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Investors May Turn to Proxy Voting to Convey ESG Preferences

ESG Investing

Although many investors may not be aware of the link between 401(k) plan investments and the voting power these investments carry, a new report suggests that it’s only a matter of time before proxy voting becomes another tool for fund investors to express their ESG preferences.

As ESG becomes increasingly relevant to investing, investors are realizing the power of active ownership as an investing strategy and are turning their attention to how ESG issues are represented on corporate proxy ballots and how funds vote on these issues, Morningstar reports in “The Power of the Proxy in Retirement Plans: Empowering workers saving for retirement with a voice on ESG issues.”

To better understand what everyday investors thought about the incorporation of ESG factors in proxy voting, the firm conducted a short online survey. Their sample consisted of 175 individuals who were at least moderately familiar with the shareholder voting process for publicly traded companies, with approximately half of these participants actively contributing to 401(k) plans. 

It found that 61% of individuals surveyed felt that ESG issues should be addressed in their funds’ proxy voting and 75% indicated that they would like to have more of a say in how their funds voted.

When Morningstar asked if they would like their own ESG preferences to be reflected in the shareholder voting practices of the funds they own, a little more than half of participants responded yes to this question.

The authors caution that the result does not mean that fund investors would choose funds with strong ESG voting records—some may use this information to avoid such funds. “It does, however, suggest that many fund investors who understand how proxy voting works would consider using fund-level proxy voting information as a way of aligning their ESG preferences with their investment,” write authors Jackie Cook, Director of Investment Stewardship Research; Samantha Lamas, Behavioral Researcher; and Michael F. Thompson, Behavioral Researcher.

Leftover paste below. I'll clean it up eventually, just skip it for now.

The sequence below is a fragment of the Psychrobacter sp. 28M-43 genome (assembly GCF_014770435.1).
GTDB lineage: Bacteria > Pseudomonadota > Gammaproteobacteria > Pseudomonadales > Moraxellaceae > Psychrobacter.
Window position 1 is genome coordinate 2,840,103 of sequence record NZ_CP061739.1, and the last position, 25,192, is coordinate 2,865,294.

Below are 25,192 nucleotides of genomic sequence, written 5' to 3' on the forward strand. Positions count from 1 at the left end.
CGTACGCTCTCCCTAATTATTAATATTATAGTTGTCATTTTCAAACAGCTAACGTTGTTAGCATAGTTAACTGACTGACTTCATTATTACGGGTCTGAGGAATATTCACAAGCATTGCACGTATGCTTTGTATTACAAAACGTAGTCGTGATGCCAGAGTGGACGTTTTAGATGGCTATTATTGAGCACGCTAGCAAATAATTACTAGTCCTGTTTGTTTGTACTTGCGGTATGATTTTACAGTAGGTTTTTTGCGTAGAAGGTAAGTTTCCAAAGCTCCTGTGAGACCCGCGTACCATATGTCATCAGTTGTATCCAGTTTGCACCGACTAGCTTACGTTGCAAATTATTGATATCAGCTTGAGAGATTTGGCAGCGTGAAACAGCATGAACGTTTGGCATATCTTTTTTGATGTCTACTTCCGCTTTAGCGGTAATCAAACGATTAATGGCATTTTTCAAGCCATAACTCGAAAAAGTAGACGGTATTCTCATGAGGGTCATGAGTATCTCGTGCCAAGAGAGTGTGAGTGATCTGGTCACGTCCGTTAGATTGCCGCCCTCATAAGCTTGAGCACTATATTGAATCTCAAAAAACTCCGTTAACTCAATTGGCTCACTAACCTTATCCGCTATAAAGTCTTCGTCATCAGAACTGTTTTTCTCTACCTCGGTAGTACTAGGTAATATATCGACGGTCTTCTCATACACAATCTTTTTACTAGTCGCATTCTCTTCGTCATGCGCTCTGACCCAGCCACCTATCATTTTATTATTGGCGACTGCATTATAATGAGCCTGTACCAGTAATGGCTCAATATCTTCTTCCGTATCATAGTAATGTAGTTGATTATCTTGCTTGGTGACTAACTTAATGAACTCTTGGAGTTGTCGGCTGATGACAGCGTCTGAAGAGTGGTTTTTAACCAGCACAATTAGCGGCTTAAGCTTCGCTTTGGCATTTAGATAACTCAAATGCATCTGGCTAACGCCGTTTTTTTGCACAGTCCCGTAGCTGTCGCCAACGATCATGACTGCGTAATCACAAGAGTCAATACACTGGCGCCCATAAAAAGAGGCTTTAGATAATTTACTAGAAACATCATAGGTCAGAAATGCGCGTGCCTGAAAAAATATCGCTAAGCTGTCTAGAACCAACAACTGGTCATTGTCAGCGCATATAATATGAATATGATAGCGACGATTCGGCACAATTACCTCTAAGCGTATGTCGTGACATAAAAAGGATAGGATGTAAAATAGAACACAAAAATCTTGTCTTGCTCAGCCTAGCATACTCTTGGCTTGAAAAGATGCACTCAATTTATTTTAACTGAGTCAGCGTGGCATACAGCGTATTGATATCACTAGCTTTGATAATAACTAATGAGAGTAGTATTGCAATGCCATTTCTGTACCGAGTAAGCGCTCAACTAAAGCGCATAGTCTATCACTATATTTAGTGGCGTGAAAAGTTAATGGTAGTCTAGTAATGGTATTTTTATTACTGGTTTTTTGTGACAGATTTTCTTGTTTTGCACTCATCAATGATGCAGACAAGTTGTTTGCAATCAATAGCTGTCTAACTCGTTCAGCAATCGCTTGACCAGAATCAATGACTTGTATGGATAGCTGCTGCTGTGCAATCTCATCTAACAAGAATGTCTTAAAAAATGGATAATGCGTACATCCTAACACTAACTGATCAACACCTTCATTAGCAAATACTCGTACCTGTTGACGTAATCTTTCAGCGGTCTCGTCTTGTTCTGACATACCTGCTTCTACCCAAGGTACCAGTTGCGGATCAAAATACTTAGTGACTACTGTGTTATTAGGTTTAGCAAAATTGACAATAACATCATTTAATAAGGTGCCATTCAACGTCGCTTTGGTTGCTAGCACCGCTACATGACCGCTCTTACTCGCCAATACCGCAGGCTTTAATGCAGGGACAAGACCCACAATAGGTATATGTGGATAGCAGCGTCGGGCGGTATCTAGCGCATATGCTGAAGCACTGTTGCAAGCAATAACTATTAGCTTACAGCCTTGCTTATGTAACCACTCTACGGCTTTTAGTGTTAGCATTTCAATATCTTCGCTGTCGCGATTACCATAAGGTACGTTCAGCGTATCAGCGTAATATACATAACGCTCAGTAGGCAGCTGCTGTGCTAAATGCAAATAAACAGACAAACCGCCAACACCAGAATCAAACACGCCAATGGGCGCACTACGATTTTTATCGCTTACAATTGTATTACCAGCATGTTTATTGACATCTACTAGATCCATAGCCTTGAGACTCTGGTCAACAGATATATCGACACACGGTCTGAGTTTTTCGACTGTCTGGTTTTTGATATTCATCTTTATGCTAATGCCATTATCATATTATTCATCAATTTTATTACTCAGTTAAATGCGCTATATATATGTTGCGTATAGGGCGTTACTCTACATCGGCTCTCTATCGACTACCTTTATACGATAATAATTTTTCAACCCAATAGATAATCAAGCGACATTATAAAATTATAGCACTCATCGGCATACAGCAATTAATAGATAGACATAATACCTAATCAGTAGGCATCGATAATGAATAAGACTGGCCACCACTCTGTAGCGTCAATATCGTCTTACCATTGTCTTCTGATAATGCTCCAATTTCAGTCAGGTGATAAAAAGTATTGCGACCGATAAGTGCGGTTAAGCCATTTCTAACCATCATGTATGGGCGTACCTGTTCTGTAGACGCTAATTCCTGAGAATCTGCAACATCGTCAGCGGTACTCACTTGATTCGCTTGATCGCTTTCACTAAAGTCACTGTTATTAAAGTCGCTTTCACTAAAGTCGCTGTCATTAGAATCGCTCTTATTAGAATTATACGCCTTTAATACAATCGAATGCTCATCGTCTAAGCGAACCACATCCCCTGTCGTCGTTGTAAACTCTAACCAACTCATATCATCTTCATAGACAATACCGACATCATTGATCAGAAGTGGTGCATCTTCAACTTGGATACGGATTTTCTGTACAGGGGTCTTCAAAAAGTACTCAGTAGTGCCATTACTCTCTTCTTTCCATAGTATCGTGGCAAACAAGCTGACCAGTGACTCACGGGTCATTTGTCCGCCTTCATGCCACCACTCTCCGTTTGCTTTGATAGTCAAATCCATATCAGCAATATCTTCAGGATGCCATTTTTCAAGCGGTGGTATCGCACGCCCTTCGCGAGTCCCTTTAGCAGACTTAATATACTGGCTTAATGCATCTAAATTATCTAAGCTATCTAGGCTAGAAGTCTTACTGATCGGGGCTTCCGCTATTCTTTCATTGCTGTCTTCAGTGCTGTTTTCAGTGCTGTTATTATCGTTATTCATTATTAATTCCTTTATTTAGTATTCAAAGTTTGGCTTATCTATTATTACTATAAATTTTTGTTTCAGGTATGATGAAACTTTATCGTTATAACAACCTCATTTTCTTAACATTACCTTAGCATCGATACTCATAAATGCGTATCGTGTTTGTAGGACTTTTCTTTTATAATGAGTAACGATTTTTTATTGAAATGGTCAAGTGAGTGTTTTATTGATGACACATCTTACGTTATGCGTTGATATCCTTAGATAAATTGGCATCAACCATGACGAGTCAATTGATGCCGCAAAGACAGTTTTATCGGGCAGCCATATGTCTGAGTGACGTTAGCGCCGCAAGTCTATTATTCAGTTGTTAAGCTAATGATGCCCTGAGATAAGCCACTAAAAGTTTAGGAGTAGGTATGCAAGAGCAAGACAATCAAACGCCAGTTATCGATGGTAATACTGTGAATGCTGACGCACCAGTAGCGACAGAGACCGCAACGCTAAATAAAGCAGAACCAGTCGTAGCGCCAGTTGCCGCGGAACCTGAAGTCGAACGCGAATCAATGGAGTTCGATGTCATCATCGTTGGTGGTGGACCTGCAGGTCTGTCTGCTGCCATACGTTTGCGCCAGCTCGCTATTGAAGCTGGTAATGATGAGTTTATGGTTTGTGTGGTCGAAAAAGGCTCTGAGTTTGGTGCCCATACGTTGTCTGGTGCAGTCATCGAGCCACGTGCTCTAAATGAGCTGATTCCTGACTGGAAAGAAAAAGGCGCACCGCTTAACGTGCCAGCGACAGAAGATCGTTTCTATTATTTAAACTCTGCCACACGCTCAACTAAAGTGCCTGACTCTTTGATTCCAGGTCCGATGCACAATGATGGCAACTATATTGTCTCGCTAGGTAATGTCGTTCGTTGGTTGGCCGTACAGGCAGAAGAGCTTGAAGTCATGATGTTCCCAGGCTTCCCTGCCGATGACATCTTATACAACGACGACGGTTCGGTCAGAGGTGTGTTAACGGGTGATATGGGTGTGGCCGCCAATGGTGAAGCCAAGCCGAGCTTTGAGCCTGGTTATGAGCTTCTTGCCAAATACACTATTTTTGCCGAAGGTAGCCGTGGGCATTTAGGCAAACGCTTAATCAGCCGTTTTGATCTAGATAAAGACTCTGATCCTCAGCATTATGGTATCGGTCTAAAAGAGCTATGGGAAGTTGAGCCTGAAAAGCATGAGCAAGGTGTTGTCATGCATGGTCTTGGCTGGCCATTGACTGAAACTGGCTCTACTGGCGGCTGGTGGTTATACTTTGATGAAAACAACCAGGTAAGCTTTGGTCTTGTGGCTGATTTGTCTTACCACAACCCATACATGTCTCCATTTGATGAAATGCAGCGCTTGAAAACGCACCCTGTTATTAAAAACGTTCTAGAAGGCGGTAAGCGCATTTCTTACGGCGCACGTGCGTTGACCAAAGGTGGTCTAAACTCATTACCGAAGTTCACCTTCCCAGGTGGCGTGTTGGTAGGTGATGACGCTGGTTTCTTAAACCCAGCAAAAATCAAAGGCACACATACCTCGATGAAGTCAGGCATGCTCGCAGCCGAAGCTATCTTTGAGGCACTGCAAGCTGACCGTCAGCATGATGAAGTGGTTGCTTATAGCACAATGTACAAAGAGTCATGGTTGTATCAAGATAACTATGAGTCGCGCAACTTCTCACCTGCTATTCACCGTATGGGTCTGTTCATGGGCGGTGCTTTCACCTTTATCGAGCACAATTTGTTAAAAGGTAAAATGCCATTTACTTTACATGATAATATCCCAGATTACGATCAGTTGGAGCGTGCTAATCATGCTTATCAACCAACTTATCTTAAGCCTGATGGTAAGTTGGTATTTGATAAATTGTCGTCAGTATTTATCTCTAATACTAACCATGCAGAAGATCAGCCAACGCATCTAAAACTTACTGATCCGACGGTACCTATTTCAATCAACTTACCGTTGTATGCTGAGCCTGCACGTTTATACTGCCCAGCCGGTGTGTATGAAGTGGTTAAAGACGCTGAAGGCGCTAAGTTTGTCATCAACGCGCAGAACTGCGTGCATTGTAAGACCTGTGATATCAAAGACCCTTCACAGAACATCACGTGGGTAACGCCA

Still, even though the number of ESG funds available in the industry tripled between 2014 and 2020, Morningstar finds that less than 5% of DC plans include at least one sustainable fund.

“Given that sustainable funds are rarely provided as investment options in workplace 401(k) plans, proxy voting may offer fund investors another way of aligning their ESG preferences with the funds they choose for their retirement savings,” Cook, Lamas and Thompson emphasize. Further, they note that some investors may prefer to use both approaches where available.  

Morningstar also finds that many of the funds with the most 401(k) assets vote predominantly against key ESG resolutions on corporate proxy ballots and tend to follow the voting strategy set at the asset manager level. Moreover, the report observes that a few asset managers dominate the 401(k)-fund space, which limits the degree to which plan participants can choose funds to align with their voting preferences.

Regulatory and Market Initiatives

Regulatory and market initiatives could raise the profile of fund ESG proxy voting, the report further notes. “The SEC’s interest in strengthening mutual fund proxy voting transparency—announced in March—is aimed at giving retail investors more insight into how their money is voted, especially in light of the growing interest in ESG shareholder proposals,” the authors observe.

Then-SEC acting chair Allison Herren Lee cited retirement savings’ contribution to index fund investing as a primary consideration in this initiative.

And while the report doesn’t specifically discuss this development, another factor is the recent announcement by the Department of Labor that it won’t enforce the final rules put in place under the Trump administration on financial factors in selecting plan investments and fiduciary duties regarding proxy voting and shareholder rights. The DOL noted that it is conducting more stakeholder outreach to determine how to craft rules that better recognize the role that ESG integration can play in the evaluation and management of plan investments. 

The report further notes that several startup initiatives, like U.K.-based Tumelo, are offering platforms and proxy services that aim to close the gap between the end investor and the voice that their investments carry through proxy voting and engagement.

“The general strategy is to offer transparency into ESG issues on proxy ballots and to drive shareholder involvement by allowing investors to share their ESG voting or engagement preferences via an online, streamlined process,” the authors explain.  

They further observe that, not only do these tools help companies understand their investors’ values, but they also have the potential to promote engagement and commitment between end investors, plan providers and fund providers.